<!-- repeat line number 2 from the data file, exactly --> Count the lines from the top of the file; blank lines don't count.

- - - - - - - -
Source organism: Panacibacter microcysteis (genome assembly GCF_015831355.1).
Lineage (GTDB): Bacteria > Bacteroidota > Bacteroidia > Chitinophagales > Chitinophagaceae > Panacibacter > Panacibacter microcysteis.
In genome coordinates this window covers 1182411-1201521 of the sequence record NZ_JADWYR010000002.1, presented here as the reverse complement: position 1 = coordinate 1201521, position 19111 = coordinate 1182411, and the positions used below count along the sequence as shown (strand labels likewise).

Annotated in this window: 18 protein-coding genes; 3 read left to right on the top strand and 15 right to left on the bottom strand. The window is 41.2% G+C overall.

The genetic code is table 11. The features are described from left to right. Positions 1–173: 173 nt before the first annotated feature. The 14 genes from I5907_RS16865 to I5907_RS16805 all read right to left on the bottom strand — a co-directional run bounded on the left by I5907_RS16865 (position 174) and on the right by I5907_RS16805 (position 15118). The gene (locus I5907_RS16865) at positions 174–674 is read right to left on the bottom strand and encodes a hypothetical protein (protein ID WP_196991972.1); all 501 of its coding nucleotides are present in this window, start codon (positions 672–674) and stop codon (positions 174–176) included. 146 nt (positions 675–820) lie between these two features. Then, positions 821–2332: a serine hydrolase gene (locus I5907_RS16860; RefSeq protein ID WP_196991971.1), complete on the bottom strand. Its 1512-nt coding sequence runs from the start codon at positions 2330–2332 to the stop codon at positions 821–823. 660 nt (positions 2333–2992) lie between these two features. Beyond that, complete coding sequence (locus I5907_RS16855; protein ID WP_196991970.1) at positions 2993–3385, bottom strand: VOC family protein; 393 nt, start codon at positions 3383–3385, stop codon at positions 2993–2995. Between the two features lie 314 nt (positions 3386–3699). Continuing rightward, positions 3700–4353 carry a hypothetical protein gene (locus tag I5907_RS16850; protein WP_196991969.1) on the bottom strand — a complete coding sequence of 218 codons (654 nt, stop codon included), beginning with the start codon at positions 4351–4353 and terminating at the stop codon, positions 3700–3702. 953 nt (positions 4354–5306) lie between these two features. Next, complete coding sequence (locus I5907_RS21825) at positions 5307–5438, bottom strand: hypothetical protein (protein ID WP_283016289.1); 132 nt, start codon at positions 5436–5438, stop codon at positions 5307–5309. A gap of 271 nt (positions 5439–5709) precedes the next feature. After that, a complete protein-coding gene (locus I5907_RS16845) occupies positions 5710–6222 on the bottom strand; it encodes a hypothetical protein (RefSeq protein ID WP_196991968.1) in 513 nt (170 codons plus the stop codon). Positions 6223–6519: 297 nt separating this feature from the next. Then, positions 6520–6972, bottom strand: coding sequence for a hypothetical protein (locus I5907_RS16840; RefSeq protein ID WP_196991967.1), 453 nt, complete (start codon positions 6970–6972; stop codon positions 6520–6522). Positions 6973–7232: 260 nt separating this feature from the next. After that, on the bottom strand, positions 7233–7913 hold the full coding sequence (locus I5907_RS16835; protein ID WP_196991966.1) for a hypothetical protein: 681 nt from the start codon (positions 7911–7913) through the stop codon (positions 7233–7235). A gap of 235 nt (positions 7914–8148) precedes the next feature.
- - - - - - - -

Lineage (GTDB): Bacteria > Bacteroidota > Bacteroidia > Chitinophagales > Chitinophagaceae > Panacibacter > Panacibacter microcysteis.